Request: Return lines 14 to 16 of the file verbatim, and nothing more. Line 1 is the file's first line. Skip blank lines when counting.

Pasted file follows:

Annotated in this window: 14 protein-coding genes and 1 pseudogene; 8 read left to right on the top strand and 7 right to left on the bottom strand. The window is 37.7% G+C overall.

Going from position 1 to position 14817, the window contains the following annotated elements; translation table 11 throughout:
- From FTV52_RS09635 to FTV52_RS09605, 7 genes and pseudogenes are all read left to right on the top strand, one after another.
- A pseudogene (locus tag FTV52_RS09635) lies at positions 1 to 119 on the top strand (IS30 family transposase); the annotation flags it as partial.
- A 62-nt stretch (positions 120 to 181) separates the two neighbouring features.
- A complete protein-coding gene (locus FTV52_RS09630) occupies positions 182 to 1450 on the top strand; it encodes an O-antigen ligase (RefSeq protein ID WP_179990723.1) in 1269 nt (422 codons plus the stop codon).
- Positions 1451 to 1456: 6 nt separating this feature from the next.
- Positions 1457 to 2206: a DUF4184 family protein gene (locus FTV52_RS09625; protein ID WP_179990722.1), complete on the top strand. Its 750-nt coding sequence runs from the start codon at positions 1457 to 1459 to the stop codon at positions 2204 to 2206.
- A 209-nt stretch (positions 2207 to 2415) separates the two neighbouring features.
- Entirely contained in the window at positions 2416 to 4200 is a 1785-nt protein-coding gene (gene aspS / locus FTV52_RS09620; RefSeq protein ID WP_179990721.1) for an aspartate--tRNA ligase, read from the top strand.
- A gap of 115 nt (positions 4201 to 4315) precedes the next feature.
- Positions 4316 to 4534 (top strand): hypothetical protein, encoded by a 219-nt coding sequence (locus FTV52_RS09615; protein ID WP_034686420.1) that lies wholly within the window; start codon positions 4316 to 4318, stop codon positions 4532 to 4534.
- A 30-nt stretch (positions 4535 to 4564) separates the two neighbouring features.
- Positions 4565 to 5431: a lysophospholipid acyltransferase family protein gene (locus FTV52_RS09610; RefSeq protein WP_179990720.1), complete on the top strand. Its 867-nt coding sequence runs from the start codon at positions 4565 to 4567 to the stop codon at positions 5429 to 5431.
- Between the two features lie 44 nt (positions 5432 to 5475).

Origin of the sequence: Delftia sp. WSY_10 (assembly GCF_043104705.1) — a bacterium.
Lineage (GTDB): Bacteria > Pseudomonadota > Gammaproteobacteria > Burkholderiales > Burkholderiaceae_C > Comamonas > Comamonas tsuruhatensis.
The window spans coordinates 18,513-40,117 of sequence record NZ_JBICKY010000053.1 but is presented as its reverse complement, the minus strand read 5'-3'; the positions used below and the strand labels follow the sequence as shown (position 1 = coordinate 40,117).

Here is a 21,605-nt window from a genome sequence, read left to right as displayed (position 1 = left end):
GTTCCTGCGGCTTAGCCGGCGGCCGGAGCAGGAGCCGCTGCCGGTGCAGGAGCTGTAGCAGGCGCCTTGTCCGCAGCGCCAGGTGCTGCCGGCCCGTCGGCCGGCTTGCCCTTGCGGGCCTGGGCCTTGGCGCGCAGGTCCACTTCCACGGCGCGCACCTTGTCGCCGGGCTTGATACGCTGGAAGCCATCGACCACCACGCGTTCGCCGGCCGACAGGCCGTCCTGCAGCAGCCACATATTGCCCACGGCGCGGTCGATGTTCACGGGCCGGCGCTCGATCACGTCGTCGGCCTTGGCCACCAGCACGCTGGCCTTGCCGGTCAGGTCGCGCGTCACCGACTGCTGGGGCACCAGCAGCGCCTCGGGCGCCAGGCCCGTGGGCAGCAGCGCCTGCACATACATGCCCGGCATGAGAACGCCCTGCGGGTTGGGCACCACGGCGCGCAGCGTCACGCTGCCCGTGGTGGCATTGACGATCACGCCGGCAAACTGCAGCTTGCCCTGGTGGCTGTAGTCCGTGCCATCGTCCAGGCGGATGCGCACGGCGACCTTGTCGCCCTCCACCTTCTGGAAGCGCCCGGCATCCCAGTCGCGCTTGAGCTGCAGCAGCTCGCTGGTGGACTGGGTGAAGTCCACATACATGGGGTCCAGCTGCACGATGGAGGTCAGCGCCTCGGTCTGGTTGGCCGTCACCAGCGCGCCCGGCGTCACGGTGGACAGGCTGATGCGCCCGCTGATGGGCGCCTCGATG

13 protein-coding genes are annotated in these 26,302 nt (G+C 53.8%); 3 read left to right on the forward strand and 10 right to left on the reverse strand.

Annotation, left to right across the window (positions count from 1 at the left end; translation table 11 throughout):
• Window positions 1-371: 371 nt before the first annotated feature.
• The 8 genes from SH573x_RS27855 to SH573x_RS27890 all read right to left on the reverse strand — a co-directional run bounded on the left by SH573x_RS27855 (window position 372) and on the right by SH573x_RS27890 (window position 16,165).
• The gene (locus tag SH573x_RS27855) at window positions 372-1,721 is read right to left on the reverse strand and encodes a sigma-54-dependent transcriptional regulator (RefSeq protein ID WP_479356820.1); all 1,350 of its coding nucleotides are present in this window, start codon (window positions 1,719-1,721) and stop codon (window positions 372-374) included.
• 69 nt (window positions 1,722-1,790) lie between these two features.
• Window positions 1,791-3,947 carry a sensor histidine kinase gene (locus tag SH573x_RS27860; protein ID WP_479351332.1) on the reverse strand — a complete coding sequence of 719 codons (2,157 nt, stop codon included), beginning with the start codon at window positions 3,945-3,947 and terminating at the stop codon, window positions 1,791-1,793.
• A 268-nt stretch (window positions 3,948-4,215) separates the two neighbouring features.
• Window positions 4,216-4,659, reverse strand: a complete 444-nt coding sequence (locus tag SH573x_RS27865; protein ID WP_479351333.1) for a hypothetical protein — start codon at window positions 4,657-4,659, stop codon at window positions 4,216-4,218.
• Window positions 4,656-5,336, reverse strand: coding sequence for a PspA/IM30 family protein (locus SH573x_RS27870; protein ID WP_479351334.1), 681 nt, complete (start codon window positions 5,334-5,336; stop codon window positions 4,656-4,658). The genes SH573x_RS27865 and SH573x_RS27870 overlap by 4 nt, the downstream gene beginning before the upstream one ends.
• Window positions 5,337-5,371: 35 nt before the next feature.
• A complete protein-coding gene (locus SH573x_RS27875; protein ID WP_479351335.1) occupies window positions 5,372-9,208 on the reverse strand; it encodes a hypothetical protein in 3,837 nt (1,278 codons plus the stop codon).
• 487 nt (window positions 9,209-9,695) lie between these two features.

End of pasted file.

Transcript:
- Positions 4565 to 5431: a lysophospholipid acyltransferase family protein gene (locus FTV52_RS09610; RefSeq protein WP_179990720.1), complete on the top strand. Its 867-nt coding sequence runs from the start codon at positions 4565 to 4567 to the stop codon at positions 5429 to 5431.
- Between the two features lie 44 nt (positions 5432 to 5475).

Origin of the sequence: Delftia sp. WSY_10 (assembly GCF_043104705.1) — a bacterium.